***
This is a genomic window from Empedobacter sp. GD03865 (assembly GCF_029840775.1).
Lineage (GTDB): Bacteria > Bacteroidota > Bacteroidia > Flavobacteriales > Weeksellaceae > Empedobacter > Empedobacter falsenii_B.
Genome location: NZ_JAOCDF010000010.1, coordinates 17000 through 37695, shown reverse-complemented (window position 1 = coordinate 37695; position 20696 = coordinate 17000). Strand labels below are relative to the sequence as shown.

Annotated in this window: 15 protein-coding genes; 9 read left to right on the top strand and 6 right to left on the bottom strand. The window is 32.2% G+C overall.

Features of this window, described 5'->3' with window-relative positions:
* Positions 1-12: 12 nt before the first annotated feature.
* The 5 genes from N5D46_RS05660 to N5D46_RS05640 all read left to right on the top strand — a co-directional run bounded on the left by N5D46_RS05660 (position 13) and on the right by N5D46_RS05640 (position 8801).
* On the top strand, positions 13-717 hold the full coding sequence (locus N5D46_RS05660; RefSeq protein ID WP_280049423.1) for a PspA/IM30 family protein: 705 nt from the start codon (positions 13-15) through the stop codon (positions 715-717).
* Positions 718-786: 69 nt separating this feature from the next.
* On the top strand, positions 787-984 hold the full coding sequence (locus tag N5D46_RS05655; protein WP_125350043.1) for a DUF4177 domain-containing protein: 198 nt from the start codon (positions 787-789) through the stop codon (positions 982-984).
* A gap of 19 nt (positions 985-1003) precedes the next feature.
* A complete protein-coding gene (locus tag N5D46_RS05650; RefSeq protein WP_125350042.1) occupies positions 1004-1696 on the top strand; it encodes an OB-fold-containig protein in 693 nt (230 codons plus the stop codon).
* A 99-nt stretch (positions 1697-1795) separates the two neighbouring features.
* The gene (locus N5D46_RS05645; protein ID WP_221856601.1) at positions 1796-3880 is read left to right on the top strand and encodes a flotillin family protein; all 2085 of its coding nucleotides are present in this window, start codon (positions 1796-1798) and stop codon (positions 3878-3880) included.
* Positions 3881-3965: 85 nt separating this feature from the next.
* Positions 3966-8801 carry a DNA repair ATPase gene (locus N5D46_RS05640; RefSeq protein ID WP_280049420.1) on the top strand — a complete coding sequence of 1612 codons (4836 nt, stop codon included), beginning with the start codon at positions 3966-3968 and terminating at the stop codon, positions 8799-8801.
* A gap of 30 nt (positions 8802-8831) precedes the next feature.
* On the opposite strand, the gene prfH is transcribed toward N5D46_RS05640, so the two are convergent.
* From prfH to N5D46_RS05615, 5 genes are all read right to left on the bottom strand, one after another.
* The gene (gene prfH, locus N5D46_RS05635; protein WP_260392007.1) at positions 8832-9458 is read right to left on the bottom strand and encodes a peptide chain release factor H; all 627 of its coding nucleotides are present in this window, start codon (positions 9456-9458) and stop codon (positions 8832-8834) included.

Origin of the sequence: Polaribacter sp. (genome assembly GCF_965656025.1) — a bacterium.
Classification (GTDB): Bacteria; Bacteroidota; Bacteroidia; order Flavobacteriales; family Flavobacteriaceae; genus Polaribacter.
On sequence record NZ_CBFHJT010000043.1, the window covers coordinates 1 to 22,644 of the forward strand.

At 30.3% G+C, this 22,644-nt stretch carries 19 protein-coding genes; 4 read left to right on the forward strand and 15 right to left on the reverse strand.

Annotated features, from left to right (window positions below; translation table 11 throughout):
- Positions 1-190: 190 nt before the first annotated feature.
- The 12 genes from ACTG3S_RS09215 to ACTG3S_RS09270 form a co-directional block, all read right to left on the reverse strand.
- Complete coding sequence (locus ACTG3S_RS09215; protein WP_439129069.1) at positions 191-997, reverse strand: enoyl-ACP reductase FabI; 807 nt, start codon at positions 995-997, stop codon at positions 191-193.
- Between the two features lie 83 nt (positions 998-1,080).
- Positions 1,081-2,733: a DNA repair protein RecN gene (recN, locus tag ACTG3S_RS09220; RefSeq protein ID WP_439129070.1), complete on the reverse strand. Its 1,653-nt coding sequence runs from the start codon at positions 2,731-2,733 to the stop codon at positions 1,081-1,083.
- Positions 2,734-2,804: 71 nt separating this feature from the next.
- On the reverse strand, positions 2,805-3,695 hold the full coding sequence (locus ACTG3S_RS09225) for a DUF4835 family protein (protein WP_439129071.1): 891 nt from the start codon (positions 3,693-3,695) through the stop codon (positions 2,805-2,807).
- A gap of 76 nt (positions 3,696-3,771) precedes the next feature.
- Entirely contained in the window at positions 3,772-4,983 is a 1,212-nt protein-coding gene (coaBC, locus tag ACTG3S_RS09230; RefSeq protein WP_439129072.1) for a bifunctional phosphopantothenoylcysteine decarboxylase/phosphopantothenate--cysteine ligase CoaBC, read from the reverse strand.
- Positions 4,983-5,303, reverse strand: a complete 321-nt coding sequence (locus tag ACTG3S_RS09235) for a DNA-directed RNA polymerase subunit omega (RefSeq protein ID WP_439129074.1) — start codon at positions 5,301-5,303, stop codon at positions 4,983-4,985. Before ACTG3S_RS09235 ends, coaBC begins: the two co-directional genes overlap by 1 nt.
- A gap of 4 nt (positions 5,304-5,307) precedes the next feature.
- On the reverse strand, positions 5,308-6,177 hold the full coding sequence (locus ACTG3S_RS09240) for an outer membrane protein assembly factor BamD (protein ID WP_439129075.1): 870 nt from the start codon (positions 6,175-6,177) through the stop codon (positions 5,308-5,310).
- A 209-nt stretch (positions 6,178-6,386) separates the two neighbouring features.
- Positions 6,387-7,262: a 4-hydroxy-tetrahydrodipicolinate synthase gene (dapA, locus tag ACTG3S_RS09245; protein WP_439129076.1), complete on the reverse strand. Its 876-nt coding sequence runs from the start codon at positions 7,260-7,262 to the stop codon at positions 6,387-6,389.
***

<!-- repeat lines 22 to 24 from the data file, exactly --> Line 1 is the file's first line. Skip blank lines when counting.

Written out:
Classification (GTDB): Bacteria; Bacteroidota; Bacteroidia; order Flavobacteriales; family Flavobacteriaceae; genus Polaribacter.
On sequence record NZ_CBFHJT010000043.1, the window covers coordinates 1 to 22,644 of the forward strand.

At 30.3% G+C, this 22,644-nt stretch carries 19 protein-coding genes; 4 read left to right on the forward strand and 15 right to left on the reverse strand.